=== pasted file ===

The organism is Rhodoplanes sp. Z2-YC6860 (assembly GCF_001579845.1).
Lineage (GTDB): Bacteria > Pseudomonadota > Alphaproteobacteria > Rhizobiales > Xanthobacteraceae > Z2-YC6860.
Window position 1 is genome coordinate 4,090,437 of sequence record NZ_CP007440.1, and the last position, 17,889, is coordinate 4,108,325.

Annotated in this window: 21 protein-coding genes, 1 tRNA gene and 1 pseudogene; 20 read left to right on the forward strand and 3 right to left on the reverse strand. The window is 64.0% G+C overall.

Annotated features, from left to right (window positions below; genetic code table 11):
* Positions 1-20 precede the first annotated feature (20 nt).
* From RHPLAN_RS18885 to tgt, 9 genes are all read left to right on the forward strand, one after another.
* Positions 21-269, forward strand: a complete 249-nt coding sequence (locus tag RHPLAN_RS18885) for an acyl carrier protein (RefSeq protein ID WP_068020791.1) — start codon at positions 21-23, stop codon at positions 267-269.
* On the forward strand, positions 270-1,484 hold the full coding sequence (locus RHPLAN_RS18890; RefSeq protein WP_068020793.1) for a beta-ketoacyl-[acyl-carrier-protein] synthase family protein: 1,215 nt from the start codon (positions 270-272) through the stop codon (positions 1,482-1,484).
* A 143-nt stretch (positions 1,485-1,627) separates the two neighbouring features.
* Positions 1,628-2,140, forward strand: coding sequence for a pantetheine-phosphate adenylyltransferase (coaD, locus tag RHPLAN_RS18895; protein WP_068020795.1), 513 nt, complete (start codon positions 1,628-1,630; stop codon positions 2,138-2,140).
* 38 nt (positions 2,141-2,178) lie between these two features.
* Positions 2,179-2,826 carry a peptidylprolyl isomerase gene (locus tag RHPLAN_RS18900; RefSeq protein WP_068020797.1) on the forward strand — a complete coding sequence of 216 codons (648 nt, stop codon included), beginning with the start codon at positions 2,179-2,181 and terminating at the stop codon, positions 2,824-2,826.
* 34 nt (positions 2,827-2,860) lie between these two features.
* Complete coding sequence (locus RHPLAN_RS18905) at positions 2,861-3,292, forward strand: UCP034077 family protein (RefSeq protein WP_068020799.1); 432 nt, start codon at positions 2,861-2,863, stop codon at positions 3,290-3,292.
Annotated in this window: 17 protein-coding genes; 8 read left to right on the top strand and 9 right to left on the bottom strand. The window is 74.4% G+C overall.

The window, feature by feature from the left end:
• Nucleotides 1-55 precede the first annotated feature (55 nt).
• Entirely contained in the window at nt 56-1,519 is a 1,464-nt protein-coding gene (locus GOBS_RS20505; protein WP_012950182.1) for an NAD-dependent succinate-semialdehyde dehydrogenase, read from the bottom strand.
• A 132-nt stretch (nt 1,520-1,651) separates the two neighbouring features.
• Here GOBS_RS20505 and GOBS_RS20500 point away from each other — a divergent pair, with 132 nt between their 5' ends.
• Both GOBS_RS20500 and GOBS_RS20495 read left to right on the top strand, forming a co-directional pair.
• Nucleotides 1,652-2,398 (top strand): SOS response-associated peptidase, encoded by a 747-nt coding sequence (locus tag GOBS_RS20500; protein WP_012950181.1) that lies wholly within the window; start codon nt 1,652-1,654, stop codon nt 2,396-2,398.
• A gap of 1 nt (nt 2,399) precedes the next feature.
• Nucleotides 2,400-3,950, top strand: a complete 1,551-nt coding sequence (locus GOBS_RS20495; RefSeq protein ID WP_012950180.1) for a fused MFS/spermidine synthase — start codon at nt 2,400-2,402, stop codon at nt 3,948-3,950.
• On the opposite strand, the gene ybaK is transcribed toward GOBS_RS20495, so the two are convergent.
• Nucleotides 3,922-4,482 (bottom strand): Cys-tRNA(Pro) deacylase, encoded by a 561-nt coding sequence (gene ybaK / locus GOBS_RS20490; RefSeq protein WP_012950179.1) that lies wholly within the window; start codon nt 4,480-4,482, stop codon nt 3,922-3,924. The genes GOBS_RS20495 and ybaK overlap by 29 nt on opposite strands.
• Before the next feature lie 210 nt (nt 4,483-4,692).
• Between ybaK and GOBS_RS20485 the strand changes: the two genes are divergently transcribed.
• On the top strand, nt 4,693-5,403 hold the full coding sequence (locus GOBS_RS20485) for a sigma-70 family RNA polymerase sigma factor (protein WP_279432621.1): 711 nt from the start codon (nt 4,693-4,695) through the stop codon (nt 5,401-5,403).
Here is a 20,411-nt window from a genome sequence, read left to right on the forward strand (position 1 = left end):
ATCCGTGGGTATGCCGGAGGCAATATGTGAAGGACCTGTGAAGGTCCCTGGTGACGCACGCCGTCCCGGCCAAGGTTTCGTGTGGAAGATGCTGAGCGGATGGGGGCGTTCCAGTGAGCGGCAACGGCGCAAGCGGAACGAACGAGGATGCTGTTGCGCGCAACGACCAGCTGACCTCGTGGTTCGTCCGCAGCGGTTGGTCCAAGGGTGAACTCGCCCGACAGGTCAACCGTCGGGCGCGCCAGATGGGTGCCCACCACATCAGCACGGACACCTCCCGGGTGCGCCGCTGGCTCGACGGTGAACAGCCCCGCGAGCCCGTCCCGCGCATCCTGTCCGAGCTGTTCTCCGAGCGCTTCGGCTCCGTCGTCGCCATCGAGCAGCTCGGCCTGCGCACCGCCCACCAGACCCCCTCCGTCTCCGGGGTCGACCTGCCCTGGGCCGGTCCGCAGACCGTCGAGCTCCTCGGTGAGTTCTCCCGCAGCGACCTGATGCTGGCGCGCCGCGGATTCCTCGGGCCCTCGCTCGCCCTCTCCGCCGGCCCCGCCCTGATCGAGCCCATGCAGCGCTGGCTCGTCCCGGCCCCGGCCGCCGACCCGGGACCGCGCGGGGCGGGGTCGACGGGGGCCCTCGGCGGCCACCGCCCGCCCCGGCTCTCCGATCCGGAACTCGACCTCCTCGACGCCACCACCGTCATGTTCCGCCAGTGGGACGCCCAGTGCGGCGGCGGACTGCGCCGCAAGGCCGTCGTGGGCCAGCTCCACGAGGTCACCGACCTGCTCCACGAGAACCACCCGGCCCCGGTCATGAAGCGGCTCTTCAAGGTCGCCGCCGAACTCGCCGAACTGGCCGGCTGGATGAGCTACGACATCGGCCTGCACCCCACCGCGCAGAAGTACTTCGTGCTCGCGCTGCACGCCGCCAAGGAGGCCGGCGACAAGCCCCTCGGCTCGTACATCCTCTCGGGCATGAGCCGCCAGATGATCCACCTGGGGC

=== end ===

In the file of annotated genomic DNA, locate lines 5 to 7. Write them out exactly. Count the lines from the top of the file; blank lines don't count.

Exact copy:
Annotated features, from left to right (window positions below; genetic code table 11):
* Positions 1-20 precede the first annotated feature (20 nt).
* From RHPLAN_RS18885 to tgt, 9 genes are all read left to right on the forward strand, one after another.